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A law for the CBI

It must have statutory powers over central employees to avoid hurdles, controversy.

Written by S M Khan |
Updated: March 1, 2019 6:06:33 am
The apex court said the allegations made by the CBI were serious enough and it was the obligation on part of the agency to disclose full details of the alleged contempt committed by the then police commissioner. The CBI, legally known as Delhi Special Police Establishment, cannot function in a state unless the matter is referred to it by a high court or the Supreme Court or by the consent of the state government concerned.

The Central Bureau of Investigation (CBI) is often in the news for its own doings, or due to the doings of others and sometimes because of the intent of the accused to evade the law. The CBI, legally known as Delhi Special Police Establishment, cannot function in a state unless the matter is referred to it by a high court or the Supreme Court or by the consent of the state government concerned. Even the central government employees posted in states are not within its jurisdiction as per anti-corruption and other laws.

There was always a demand for an all-India legislation to give the CBI statutory powers over central government employees posted anywhere in the country. But no such legislation has been passed. State governments have resisted such a law on the plea that a central agency would take away the powers of policing vested in them. The ruling party in a state, sometimes genuinely and many times on flimsy grounds, has denied permission to the CBI to investigate matters. Recently, Andhra Pradesh and West Bengal, and earlier Karnataka, Nagaland and Sikkim had withdrawn consent to the CBI to operate.

While witnessing the recent turmoil in Kolkata, when the CBI team tried to enter the residence of the Kolkata police commissioner, either to interrogate him or to intimidate him, I recall a similar incident which happened at a much higher level in Patna. A CBI team had tried to enter the residence of the then chief minister, Lalu Prasad, following a non-bailable warrant issued by a Patna court. I was privy to the drama that night between Patna and the Delhi CBI headquarters.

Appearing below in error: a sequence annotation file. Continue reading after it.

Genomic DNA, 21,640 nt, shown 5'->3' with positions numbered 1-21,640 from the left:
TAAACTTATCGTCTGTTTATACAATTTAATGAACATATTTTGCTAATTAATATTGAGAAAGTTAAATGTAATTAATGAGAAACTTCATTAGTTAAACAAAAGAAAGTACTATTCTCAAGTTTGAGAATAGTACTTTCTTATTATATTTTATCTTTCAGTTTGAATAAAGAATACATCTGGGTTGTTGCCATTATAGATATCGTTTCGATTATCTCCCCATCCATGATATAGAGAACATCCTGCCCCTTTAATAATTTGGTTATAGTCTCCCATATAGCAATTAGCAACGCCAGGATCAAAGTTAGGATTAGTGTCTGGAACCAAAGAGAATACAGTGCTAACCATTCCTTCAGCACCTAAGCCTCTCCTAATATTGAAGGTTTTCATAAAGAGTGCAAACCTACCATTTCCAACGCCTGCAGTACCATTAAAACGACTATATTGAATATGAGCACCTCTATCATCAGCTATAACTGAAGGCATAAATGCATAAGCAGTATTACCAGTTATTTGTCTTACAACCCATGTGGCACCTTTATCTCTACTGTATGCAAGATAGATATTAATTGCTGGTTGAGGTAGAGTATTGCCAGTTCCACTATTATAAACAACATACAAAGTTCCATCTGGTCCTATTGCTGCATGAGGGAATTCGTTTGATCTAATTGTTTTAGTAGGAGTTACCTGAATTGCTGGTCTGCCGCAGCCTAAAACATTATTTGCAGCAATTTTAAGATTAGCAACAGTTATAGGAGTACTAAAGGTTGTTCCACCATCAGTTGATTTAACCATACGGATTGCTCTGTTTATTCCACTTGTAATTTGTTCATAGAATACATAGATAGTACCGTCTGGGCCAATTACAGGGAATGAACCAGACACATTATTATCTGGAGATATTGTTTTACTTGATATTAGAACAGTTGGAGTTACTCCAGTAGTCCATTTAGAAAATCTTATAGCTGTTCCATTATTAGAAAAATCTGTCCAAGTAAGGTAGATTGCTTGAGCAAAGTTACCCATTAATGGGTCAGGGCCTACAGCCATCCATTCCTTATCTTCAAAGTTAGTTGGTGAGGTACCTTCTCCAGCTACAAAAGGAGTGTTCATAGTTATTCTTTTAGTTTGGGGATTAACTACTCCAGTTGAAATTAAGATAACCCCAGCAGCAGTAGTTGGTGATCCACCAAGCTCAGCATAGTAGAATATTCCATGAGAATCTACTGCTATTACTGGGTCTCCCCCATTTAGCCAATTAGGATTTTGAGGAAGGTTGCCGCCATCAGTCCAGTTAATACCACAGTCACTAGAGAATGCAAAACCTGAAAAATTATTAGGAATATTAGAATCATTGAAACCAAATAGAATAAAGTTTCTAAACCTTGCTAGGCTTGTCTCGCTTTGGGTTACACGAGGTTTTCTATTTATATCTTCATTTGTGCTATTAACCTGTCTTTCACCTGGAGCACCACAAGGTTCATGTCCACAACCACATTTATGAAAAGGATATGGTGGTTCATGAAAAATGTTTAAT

The then joint director, U N Biswas, wanted to arrest Lalu Prasad and produce him in court the next day. However, the CBI director was of the view that the arrest should be averted as the CM had offered to surrender before the CBI special court the next morning. But Biswas wanted to arrest him and he had the backing of the judges of Patna High Court as investigations of fodder scam cases were monitored by the high court and the judges had allowed him to report directly to the court without reporting to the director of the CBI.

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Despite the denial of permission by the director, the CBI team went to arrest Lalu Prasad at his residence where the latter had already posted about 2,000 policemen to prevent the CBI from arresting him. The CBI team was not allowed to enter the premises by the Bihar police. Biswas, who later became a minister in the Trinamool Congress government in West Bengal, was not in a mood to relent.

For the first time in independent India, a CBI official went to the then corps commander, Patna and asked for an army unit to arrest a CM. Luckily, the corps commander did not oblige and contacted the army chief in Delhi, who in turn contacted the then CBI Director R C Sharma. The army chief directed the corps commander not to give any army support to the CBI and a constitutional crisis was averted. Lalu Prasad resigned the next day and surrendered before the court.

There have been other instances when the CBI faced off with other law enforcement agencies like the Intelligence Bureau (IB), Income Tax Authorities (ITA), Directorate of Enforcement and police forces of different states. These were also due to the CBI lacking legal powers to operate on an all-India basis. Such instances do not sit well with a system where rule of law is paramount. There is an urgent need to giving statutory backing to the CBI on an all India basis with a constitutional amendment, with the consent of at least half of the state legislatures. Otherwise, such conflict will recur and eventually give rise to unnecessary controversies.

The writer is former CBI spokesperson and former press secretary to the President of India and is presently the dean/director of Hamdard Institute of Legal Studies and Research, New Delhi

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First published on: 01-03-2019 at 12:29:58 am
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